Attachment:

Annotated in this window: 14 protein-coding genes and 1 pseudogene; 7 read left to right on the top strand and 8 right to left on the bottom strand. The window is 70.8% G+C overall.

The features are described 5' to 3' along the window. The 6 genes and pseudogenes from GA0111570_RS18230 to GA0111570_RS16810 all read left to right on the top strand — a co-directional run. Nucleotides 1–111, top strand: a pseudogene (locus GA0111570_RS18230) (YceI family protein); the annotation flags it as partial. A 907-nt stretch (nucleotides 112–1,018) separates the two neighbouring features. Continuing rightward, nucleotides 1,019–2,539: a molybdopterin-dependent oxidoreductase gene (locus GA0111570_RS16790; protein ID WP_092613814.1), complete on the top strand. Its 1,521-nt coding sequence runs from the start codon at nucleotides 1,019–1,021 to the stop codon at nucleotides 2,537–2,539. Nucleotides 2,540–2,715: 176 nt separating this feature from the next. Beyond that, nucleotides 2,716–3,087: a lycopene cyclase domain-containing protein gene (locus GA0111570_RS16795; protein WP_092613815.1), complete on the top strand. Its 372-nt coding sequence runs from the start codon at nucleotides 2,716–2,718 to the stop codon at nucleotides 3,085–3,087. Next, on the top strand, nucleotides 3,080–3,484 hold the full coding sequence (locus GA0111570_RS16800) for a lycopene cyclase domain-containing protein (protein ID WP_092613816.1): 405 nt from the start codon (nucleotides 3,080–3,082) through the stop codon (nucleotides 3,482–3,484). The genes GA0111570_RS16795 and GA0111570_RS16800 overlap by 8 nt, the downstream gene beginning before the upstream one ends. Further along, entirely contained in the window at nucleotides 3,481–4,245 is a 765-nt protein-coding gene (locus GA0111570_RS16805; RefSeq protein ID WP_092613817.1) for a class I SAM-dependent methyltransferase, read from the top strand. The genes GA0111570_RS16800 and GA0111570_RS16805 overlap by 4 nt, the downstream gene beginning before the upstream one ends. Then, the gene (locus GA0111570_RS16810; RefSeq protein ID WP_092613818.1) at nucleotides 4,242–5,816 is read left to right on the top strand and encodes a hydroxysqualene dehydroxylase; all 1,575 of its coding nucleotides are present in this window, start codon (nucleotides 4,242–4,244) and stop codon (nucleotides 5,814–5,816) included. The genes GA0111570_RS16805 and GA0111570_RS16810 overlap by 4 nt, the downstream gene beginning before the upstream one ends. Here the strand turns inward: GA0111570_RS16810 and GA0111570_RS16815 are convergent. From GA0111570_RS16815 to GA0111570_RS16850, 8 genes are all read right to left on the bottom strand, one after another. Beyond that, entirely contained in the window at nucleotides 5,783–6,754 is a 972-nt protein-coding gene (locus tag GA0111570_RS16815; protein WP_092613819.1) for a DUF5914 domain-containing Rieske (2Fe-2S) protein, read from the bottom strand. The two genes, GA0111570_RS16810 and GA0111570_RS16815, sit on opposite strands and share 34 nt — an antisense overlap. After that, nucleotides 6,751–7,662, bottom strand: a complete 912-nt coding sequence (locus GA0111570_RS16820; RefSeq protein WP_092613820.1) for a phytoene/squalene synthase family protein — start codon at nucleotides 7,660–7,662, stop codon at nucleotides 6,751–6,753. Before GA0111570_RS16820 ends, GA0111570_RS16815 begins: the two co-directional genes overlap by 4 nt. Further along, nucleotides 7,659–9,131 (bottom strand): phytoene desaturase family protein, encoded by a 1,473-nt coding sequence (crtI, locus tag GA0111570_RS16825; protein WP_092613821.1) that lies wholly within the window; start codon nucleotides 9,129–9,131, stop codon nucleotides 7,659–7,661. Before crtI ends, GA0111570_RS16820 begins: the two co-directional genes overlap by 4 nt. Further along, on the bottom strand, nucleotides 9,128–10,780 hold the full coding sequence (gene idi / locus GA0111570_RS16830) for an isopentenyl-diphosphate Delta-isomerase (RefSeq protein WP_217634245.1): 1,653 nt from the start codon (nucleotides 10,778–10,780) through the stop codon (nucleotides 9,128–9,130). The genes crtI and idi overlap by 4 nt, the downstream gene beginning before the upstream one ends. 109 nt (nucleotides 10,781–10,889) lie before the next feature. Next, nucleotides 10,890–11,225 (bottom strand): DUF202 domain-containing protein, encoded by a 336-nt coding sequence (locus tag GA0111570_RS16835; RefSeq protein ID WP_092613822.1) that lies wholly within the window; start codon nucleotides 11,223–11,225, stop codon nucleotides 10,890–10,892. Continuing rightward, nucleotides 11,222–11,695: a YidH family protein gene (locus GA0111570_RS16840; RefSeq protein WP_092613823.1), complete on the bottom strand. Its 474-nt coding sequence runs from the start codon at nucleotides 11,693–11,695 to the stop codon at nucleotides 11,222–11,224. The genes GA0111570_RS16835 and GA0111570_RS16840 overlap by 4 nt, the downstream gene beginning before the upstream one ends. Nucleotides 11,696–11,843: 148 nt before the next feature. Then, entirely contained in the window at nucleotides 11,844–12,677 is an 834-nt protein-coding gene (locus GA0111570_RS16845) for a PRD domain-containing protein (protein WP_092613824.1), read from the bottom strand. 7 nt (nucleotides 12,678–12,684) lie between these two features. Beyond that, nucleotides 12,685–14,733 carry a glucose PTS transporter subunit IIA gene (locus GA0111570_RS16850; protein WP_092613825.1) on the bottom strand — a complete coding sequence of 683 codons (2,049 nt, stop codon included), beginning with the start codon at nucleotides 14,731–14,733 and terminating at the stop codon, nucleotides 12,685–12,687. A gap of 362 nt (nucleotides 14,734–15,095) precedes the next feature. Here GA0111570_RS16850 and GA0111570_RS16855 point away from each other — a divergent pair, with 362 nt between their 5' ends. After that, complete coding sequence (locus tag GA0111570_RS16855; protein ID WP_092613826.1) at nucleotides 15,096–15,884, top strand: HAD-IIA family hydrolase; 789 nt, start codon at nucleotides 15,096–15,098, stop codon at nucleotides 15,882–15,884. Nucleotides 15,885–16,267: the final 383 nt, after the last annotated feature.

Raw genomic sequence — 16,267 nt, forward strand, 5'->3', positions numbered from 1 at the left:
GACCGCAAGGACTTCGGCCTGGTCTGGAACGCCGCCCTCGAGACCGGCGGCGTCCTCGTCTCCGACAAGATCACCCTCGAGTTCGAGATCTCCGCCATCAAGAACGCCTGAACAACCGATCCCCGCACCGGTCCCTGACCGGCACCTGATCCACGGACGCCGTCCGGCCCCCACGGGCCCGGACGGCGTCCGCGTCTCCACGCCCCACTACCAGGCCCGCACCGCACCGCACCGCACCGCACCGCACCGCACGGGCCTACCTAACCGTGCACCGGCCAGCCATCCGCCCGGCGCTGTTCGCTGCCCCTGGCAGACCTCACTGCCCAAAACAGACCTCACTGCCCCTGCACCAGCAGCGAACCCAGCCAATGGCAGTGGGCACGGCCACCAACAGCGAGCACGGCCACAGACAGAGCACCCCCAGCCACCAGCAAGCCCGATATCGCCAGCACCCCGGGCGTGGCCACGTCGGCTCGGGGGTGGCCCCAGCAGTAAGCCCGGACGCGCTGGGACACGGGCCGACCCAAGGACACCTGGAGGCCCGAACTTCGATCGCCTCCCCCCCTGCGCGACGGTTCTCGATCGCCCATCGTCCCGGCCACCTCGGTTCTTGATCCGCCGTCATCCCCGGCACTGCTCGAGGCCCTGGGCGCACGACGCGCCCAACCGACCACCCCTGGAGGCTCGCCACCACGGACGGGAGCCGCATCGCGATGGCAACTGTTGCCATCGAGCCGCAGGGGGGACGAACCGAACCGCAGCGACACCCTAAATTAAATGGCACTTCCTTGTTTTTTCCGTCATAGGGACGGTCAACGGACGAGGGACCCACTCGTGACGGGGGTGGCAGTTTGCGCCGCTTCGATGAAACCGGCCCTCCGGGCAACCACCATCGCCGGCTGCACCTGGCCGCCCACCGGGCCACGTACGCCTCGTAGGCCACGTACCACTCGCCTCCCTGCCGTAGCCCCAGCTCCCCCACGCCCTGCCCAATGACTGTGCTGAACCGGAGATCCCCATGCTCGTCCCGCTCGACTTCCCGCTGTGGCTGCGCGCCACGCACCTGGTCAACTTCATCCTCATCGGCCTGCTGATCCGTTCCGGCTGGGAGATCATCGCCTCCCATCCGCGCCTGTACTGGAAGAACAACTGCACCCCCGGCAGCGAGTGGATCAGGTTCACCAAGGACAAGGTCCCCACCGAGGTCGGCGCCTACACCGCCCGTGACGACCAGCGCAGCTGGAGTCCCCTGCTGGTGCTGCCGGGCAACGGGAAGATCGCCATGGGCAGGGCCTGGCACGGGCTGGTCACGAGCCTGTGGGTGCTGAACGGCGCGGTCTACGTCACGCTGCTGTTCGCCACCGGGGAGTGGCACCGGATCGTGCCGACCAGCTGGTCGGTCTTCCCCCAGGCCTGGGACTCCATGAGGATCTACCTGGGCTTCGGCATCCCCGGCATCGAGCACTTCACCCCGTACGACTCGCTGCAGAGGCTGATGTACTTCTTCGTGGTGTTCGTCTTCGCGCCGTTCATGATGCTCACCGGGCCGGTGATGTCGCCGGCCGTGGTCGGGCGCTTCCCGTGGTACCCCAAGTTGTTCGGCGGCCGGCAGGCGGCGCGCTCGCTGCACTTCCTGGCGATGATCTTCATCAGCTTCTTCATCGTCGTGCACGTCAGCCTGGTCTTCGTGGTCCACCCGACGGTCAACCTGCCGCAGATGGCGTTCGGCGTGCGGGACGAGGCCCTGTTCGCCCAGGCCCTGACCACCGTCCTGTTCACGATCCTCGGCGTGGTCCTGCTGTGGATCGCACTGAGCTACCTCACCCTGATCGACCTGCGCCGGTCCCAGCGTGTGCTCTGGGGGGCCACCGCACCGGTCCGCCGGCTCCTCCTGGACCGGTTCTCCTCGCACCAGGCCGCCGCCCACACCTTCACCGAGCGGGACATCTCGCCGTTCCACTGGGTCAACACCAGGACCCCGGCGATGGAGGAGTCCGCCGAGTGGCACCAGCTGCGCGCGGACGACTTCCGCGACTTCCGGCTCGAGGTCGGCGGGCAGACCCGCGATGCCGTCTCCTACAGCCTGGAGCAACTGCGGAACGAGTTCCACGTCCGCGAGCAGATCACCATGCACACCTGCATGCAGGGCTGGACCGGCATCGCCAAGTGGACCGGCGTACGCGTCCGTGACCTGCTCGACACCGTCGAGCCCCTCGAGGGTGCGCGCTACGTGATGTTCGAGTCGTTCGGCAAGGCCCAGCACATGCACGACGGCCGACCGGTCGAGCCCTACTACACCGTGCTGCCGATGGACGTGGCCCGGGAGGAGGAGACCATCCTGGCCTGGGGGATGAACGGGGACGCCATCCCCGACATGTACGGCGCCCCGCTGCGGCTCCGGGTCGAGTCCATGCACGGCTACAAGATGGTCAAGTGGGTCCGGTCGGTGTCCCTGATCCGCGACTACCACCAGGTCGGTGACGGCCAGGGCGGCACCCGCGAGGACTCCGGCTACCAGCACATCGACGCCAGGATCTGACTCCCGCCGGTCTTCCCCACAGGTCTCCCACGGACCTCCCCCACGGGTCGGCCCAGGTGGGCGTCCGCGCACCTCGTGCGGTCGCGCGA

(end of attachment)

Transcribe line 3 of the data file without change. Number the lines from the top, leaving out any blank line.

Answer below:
Raw genomic sequence — 16,267 nt, forward strand, 5'->3', positions numbered from 1 at the left: